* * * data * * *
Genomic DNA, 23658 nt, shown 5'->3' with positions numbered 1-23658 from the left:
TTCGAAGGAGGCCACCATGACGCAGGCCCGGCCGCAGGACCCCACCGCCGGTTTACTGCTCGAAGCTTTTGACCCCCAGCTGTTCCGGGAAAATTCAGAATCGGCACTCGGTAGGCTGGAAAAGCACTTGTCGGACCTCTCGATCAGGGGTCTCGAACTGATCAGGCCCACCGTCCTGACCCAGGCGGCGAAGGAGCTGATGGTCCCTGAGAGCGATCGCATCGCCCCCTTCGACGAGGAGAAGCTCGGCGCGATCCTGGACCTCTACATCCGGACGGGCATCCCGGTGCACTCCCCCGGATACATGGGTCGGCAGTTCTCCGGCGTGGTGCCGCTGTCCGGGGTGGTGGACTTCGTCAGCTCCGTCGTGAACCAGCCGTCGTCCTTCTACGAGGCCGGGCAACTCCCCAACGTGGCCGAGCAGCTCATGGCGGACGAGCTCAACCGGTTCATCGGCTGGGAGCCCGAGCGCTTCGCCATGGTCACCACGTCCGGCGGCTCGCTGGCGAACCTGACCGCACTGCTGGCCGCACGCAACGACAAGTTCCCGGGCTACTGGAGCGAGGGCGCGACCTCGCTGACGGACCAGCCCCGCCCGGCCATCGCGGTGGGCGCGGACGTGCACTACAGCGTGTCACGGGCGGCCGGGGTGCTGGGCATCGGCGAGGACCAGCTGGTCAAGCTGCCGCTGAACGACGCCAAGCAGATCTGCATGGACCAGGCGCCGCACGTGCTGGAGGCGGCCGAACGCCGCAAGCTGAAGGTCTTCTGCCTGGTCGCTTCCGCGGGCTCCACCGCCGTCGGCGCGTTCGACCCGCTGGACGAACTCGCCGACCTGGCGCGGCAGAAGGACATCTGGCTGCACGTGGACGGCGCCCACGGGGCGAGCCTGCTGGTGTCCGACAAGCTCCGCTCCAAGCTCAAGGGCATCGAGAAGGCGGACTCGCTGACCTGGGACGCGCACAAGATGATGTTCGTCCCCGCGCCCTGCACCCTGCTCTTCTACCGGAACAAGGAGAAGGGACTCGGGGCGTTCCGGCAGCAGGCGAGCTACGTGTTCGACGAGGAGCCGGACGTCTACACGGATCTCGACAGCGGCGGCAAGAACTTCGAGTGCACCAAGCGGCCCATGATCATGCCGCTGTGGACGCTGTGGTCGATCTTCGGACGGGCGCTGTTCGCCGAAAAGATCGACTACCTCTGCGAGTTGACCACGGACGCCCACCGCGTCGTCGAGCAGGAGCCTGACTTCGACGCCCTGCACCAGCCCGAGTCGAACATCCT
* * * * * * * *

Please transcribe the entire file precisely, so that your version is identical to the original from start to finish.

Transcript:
Genomic DNA, 23658 nt, shown 5'->3' with positions numbered 1-23658 from the left:
TTCGAAGGAGGCCACCATGACGCAGGCCCGGCCGCAGGACCCCACCGCCGGTTTACTGCTCGAAGCTTTTGACCCCCAGCTGTTCCGGGAAAATTCAGAATCGGCACTCGGTAGGCTGGAAAAGCACTTGTCGGACCTCTCGATCAGGGGTCTCGAACTGATCAGGCCCACCGTCCTGACCCAGGCGGCGAAGGAGCTGATGGTCCCTGAGAGCGATCGCATCGCCCCCTTCGACGAGGAGAAGCTCGGCGCGATCCTGGACCTCTACATCCGGACGGGCATCCCGGTGCACTCCCCCGGATACATGGGTCGGCAGTTCTCCGGCGTGGTGCCGCTGTCCGGGGTGGTGGACTTCGTCAGCTCCGTCGTGAACCAGCCGTCGTCCTTCTACGAGGCCGGGCAACTCCCCAACGTGGCCGAGCAGCTCATGGCGGACGAGCTCAACCGGTTCATCGGCTGGGAGCCCGAGCGCTTCGCCATGGTCACCACGTCCGGCGGCTCGCTGGCGAACCTGACCGCACTGCTGGCCGCACGCAACGACAAGTTCCCGGGCTACTGGAGCGAGGGCGCGACCTCGCTGACGGACCAGCCCCGCCCGGCCATCGCGGTGGGCGCGGACGTGCACTACAGCGTGTCACGGGCGGCCGGGGTGCTGGGCATCGGCGAGGACCAGCTGGTCAAGCTGCCGCTGAACGACGCCAAGCAGATCTGCATGGACCAGGCGCCGCACGTGCTGGAGGCGGCCGAACGCCGCAAGCTGAAGGTCTTCTGCCTGGTCGCTTCCGCGGGCTCCACCGCCGTCGGCGCGTTCGACCCGCTGGACGAACTCGCCGACCTGGCGCGGCAGAAGGACATCTGGCTGCACGTGGACGGCGCCCACGGGGCGAGCCTGCTGGTGTCCGACAAGCTCCGCTCCAAGCTCAAGGGCATCGAGAAGGCGGACTCGCTGACCTGGGACGCGCACAAGATGATGTTCGTCCCCGCGCCCTGCACCCTGCTCTTCTACCGGAACAAGGAGAAGGGACTCGGGGCGTTCCGGCAGCAGGCGAGCTACGTGTTCGACGAGGAGCCGGACGTCTACACGGATCTCGACAGCGGCGGCAAGAACTTCGAGTGCACCAAGCGGCCCATGATCATGCCGCTGTGGACGCTGTGGTCGATCTTCGGACGGGCGCTGTTCGCCGAAAAGATCGACTACCTCTGCGAGTTGACCACGGACGCCCACCGCGTCGTCGAGCAGGAGCCTGACTTCGACGCCCTGCACCAGCCCGAGTCGAACATCCT